This book centers around a boarding school in New England, a quiet one where the "rich kids" are sent and silently scorned by the townies. When a young boy is found d
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Jess The Bookworm
2.5 stars.

This novel is set in the town of Haddan, right along the river's edge. A prestigious school has been built in the town, which the locals do not go to, and hold somewhat of a resentment towards the privileged students who go there.

This story follows two students who start attending Haddan, but do not fit in, and it highlights their struggles in trying to feel accepted, but also to keep to themselves. One of these pupils is found dead in the river, and the investigation reveals that the
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Melanie
Aug 13, 2013 rated it it was ok  ·  review of another edition
I just finished this book, and I have to say I was thoroughly disappointed. The book started off intriguingly enough with the story unfolding with the tragic local legend of Annie Howe and her untimely death. Her death somewhat relates to another character in the story, and sets the stage to create a misty sad atmosphere. The tension between the town folk and the Hadden School is briefly explained in the begining of the novel, and far less interesting than it promises.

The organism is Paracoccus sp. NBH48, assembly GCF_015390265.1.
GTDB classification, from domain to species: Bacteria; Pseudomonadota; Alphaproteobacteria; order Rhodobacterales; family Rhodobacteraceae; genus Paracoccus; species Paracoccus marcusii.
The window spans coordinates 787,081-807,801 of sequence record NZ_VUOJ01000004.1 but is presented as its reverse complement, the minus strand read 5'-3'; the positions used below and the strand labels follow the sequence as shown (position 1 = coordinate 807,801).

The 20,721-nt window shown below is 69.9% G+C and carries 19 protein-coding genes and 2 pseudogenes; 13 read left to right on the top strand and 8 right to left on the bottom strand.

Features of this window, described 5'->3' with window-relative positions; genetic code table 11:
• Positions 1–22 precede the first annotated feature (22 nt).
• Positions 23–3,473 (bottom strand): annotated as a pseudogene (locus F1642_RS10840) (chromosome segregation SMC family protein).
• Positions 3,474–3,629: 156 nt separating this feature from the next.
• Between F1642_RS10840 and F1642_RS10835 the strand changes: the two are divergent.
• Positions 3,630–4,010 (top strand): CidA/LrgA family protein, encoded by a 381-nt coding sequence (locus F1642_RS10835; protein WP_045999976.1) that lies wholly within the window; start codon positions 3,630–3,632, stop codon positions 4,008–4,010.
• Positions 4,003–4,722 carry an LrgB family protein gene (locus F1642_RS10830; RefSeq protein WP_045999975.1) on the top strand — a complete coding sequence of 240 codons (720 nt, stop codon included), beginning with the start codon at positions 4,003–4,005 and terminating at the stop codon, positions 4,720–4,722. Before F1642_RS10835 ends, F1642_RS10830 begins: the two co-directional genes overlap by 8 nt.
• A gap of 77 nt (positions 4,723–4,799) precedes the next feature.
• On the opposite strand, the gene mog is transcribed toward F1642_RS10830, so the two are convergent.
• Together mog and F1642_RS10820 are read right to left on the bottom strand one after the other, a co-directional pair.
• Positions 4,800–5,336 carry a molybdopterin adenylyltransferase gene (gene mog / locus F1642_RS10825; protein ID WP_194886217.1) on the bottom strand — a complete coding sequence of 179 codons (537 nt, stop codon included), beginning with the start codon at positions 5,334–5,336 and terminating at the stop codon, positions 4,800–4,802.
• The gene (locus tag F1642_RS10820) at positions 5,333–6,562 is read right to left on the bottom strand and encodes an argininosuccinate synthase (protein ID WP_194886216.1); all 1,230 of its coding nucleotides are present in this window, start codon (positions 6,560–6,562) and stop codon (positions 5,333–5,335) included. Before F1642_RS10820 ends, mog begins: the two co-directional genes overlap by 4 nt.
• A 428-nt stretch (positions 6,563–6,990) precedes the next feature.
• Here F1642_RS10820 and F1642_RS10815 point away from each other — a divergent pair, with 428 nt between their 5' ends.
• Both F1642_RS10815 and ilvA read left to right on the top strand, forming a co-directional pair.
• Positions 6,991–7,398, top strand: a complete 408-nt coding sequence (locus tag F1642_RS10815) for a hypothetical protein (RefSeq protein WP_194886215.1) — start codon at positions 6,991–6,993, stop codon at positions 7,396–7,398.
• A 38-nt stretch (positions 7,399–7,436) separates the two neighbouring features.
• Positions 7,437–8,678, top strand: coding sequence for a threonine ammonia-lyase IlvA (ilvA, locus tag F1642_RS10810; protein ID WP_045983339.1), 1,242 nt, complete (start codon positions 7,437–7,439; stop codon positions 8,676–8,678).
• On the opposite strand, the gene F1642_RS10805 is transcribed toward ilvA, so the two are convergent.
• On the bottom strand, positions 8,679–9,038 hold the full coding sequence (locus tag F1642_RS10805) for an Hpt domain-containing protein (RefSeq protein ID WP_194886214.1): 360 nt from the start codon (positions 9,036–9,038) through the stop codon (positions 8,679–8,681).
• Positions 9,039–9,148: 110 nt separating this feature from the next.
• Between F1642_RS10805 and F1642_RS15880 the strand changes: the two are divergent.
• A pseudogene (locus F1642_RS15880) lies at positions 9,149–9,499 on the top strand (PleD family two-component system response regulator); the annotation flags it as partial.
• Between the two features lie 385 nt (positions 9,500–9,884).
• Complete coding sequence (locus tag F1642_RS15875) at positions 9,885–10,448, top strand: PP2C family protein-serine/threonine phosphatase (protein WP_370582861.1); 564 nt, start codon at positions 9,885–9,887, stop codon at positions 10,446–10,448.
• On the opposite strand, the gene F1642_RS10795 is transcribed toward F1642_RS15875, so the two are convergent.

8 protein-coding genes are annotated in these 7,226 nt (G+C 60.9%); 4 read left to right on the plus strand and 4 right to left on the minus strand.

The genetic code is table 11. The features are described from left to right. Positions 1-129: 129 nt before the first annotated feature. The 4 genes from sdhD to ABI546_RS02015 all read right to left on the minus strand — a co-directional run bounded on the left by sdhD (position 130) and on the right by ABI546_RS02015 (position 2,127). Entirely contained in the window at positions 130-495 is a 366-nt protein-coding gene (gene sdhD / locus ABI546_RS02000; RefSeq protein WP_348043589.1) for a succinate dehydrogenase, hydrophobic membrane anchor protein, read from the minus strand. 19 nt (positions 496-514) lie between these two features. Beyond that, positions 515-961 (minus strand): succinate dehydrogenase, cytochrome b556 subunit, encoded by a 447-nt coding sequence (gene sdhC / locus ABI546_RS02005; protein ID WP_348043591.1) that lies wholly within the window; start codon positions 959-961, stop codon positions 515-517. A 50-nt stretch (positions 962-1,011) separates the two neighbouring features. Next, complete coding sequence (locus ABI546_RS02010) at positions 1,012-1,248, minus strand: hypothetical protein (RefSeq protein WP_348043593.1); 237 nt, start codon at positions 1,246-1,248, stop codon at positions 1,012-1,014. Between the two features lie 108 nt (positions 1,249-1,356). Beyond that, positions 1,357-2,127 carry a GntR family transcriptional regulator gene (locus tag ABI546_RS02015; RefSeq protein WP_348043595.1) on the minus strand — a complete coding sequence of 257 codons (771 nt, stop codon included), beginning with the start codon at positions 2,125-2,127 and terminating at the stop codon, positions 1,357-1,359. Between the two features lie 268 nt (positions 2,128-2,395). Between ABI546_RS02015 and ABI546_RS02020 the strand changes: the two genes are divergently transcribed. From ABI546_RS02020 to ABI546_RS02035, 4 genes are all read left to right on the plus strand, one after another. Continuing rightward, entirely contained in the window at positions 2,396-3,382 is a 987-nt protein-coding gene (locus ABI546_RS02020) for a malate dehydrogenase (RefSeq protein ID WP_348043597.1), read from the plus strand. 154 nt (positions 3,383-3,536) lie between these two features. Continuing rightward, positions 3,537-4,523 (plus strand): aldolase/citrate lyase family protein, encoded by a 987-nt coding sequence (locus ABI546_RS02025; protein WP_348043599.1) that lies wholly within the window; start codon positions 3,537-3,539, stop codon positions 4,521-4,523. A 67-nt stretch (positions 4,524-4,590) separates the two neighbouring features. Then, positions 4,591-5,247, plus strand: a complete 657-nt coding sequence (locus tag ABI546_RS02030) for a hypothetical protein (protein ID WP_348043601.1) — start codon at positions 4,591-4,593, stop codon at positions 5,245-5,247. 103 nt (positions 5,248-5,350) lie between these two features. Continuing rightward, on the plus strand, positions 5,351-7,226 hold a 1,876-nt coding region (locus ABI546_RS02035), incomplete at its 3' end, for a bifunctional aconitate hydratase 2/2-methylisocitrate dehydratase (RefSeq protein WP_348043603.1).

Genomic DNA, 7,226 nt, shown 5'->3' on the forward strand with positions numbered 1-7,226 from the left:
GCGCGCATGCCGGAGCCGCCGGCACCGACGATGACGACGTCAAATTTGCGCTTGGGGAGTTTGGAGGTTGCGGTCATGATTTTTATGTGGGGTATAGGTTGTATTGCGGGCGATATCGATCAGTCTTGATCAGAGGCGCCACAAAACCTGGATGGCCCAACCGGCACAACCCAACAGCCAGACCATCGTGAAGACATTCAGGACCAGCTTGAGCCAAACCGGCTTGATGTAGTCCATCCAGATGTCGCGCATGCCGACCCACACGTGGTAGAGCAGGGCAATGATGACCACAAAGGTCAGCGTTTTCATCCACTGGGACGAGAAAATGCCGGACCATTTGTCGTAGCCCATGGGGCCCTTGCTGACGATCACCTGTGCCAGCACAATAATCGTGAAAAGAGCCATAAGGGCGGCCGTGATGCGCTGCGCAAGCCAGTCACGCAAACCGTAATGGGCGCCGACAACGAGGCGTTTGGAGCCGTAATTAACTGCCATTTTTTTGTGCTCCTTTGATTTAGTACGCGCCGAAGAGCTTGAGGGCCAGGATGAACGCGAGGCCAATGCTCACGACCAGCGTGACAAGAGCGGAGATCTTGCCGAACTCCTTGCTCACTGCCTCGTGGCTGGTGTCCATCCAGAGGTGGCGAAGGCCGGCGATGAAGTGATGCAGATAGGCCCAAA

Based on other reviews it
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KA
Nov 27, 2013 rated it did not like it  ·  review of another edition
This is one of the most poorly edited books I've ever tried to read. So many paragraphs seemed unconnected to the ones before or after them; sometimes the topic seemed to shift mid-paragraph. In once case, a sentence contradicted the one immediately preceding it: on page 74 Carlin "no longer bothered" to reply to her employer; then she "never replied" to her employer. Verbal clunkiness abounds.

And magical realism doesn't mean making sh*t up. There are no badgers in Massachusetts (can't find the
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Kirsty
I felt - correctly so - that The River King would be a great choice for a Sunday afternoon. I very much enjoy Hoffman's work, but hadn't read any of it for quite some time before picking this tome up. Her books are rather easy reading, but are well - and intelligently - written. They also deal with a lot of important themes; here, bullying and the mystery of the death of a teenage student take centre stage.

As in all of Hoffman's work, there is a strong sense of place, and of society, here. It is
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Zabe Bent
there's so much that I wanted to like about this book: the characters, the story, the themes were all so layered and interesting. I originally thought I would like the fluid, almost lyrical writing style, instead I was constantly wondering who's voice was leading me, and who all the varied characters were.

I almost put it down several times (it took me weeks to read, instead of my usual couple/few days) but the potential resolution of the story kept me interested. just not my cup of tea, I think
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Laurel